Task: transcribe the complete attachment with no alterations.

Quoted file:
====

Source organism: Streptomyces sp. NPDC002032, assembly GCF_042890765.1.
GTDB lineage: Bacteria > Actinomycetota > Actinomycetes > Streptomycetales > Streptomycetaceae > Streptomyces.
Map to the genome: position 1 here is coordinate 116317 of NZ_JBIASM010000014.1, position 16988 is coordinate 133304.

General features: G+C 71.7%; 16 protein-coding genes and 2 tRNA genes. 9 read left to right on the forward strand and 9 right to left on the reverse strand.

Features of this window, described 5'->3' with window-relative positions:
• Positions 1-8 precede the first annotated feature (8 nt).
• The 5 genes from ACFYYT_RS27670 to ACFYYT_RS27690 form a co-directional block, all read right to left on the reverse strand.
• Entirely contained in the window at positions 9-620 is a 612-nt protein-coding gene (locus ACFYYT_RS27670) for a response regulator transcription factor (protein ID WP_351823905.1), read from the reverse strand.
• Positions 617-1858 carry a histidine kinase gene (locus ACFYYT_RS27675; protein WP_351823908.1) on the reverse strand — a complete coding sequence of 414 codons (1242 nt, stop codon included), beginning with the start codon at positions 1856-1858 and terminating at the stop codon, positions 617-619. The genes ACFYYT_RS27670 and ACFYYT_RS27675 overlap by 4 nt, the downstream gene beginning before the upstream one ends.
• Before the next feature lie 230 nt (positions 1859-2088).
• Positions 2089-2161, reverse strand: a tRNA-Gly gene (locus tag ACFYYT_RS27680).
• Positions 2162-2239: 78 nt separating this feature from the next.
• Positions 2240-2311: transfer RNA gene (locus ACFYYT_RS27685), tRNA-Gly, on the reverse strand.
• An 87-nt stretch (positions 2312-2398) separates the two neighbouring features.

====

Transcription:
Source organism: Streptomyces sp. NPDC002032, assembly GCF_042890765.1.
GTDB lineage: Bacteria > Actinomycetota > Actinomycetes > Streptomycetales > Streptomycetaceae > Streptomyces.
Map to the genome: position 1 here is coordinate 116317 of NZ_JBIASM010000014.1, position 16988 is coordinate 133304.

General features: G+C 71.7%; 16 protein-coding genes and 2 tRNA genes. 9 read left to right on the forward strand and 9 right to left on the reverse strand.

Features of this window, described 5'->3' with window-relative positions:
• Positions 1-8 precede the first annotated feature (8 nt).
• The 5 genes from ACFYYT_RS27670 to ACFYYT_RS27690 form a co-directional block, all read right to left on the reverse strand.
• Entirely contained in the window at positions 9-620 is a 612-nt protein-coding gene (locus ACFYYT_RS27670) for a response regulator transcription factor (protein ID WP_351823905.1), read from the reverse strand.
• Positions 617-1858 carry a histidine kinase gene (locus ACFYYT_RS27675; protein WP_351823908.1) on the reverse strand — a complete coding sequence of 414 codons (1242 nt, stop codon included), beginning with the start codon at positions 1856-1858 and terminating at the stop codon, positions 617-619. The genes ACFYYT_RS27670 and ACFYYT_RS27675 overlap by 4 nt, the downstream gene beginning before the upstream one ends.
• Before the next feature lie 230 nt (positions 1859-2088).
• Positions 2089-2161, reverse strand: a tRNA-Gly gene (locus tag ACFYYT_RS27680).
• Positions 2162-2239: 78 nt separating this feature from the next.
• Positions 2240-2311: transfer RNA gene (locus ACFYYT_RS27685), tRNA-Gly, on the reverse strand.
• An 87-nt stretch (positions 2312-2398) separates the two neighbouring features.